Lopez submitted her package for consideration and was also required to take a series of tests on human rights, military legislation, culture, as well as a medical and physical fitness exam. She competed against more than 100 female applicants. Only four from Mexico were selected. These four are the first enlisted women from Mexico to attend the IAAFA course in nearly 10 years.

“We proudly represented the 100 women that participated in the selection process,” Lopez said. “Honestly, it is very fulfilling being able to say ‘I’m here, representing the women of the Mexican Army.’”

The common message among the women in the room was that they felt they were pioneering the path for other women to follow, and they were being empowered to represent their country and the Mexican National Army’s vision for gender integration.

“I can say I have learned a lot about the importance of teamwork,” said Sgt. Yasmin Álvarez, Mexican Army. “I have learned this is essential for everyone to do a better job and for us to stand out together. To me, working as a team has been an enriching experience because I know now that anyone who will be a part of my team will stand out.”

She added that she would like to be an example for her teammates [back home] because “it’s not about how long you have been in the Armed Forces, it’s about the hard work you put in within your institution.”

The eight-week I-NCO course prepares non-commissioned officers for advanced leadership and management responsibilities. The course covers critical thinking, problem-solving, training and teamwork, feedback, time and stress management, public speaking and implementing quality concepts in the work area.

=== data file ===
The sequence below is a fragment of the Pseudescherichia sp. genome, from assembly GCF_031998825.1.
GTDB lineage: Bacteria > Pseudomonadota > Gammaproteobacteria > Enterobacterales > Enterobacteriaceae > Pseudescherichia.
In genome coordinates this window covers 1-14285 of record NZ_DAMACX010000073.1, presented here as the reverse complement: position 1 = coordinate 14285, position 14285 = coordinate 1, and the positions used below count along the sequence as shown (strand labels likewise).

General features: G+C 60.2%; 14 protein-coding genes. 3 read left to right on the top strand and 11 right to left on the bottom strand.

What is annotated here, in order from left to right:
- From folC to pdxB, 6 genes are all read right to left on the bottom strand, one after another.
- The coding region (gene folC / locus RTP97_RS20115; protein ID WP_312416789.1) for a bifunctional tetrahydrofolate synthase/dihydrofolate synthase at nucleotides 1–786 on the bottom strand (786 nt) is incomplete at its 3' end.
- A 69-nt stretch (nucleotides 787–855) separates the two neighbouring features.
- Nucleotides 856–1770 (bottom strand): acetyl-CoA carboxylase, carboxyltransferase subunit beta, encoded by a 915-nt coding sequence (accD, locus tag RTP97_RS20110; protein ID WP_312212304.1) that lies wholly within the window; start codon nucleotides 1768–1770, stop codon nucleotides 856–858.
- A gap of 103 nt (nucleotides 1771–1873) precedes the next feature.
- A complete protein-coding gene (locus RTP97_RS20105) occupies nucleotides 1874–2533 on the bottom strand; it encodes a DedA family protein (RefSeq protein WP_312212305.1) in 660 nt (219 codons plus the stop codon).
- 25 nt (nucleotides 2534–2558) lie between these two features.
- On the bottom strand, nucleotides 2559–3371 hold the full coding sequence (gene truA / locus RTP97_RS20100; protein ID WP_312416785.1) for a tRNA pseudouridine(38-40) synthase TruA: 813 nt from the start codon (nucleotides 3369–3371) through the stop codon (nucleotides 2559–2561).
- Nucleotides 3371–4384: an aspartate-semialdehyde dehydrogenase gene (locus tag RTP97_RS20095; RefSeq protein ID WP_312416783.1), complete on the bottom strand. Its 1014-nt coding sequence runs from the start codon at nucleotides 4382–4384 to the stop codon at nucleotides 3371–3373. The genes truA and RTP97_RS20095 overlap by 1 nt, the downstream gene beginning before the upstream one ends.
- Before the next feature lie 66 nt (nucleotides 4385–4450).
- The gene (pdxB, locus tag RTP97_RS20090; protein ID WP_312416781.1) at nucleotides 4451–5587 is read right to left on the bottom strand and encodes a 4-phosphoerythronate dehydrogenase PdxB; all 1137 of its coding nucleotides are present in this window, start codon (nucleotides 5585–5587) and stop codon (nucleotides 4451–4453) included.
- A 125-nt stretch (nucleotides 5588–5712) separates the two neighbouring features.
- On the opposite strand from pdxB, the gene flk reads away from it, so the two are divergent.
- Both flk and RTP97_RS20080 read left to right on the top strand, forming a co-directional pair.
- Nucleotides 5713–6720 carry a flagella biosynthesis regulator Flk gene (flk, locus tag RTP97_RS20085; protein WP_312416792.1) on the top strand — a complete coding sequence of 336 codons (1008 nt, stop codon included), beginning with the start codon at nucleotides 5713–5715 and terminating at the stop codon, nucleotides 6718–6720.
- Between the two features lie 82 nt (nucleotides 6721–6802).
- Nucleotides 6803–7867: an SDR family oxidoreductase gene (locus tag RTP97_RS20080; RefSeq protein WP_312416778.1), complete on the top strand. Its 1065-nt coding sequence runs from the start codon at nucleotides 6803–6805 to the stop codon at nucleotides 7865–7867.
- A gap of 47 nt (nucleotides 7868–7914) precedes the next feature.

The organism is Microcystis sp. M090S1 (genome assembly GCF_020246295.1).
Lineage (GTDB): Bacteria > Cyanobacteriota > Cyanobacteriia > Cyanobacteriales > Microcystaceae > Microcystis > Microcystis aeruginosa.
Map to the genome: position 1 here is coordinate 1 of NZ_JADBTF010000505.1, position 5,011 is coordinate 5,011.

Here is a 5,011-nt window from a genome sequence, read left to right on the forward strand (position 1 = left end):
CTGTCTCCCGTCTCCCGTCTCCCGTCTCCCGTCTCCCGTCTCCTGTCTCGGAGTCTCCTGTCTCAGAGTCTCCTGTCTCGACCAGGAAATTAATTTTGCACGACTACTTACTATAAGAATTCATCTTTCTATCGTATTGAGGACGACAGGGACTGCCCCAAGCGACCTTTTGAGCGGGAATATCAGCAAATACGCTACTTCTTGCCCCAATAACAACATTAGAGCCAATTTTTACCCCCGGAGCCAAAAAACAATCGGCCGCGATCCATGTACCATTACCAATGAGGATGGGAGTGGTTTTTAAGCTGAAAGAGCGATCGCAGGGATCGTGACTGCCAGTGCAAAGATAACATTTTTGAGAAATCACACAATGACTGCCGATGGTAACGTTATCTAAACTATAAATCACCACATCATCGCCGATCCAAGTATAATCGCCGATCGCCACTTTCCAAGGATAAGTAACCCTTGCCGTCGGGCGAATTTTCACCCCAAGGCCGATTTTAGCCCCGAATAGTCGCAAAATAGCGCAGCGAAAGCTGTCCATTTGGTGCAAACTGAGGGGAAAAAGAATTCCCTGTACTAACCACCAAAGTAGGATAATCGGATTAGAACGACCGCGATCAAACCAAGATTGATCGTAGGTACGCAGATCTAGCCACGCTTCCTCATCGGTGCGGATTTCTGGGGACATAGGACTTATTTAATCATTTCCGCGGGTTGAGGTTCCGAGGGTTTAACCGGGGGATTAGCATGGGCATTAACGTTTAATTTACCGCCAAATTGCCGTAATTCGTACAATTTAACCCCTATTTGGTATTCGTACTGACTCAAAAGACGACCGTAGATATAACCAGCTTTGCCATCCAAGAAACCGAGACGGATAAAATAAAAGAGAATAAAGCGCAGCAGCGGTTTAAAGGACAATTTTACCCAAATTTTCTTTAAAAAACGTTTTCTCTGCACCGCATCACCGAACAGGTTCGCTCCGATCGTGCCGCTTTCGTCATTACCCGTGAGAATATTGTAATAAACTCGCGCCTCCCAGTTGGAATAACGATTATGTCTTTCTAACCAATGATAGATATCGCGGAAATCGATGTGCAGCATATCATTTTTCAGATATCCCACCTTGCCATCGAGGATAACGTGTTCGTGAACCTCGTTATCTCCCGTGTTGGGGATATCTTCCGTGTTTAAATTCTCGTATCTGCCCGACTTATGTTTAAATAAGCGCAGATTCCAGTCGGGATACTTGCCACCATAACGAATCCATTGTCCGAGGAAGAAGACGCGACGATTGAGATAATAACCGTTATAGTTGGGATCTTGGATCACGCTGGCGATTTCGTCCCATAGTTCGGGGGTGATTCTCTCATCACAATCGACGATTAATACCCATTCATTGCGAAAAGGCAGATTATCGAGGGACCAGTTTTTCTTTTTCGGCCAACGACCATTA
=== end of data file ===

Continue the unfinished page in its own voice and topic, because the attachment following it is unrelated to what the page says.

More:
Sgt. Yozelin Olivares said attending the course has helped broaden the attendees’ perspectives and open doors for others in their armed forces to attend courses such as this.

“It’s amazing to see how we have been able to communicate with each other being from different countries and having different upbringings,” she said. “I will bring the topics of leadership and negotiation back with me because this will help me within my institution with not only higher-ranking members, but also my subordinates.”

She added that she will be able to better support the officers appointed over her as a result of the course.

The Mexican Secretariat of National Defense General Luis Cresencio Sandoval González is actively promoting female participation in the Mexican Army and Air Force. Since 2000, women have been allowed to volunteer for military service.

Each of the women talked about how they feel empowered, how grateful they are to serve, the knowledge they will take back to their home country organizations, as well as how they couldn’t have succeeded without the support of their spouses and families back home.

Sergeant Noelia Garcete from Paraguay has been in the armed forces for 10 years. She stated the “unconditional support of her mother and husband” has allowed her to concentrate on her studies and succeed in the course.

Sergeant Thania Morales, Mexican Army, will reach her four-year service mark in September. She echoed Garcete’s comments and talked about her appreciation for her mother who is taking care of her children back home.

She stated that family support was a critical aspect of being able to attend the course, and in the end, what matters most to her was that she wanted to “set the example for her daughters.”

Since 1943, IAAFA has been providing military education and training to military personnel from the America’s and other eligible partner nations.

Editor’s Note: The quotes in this story were extracted from a translated script of the women, peace and security panel and video captured of each of the interviews.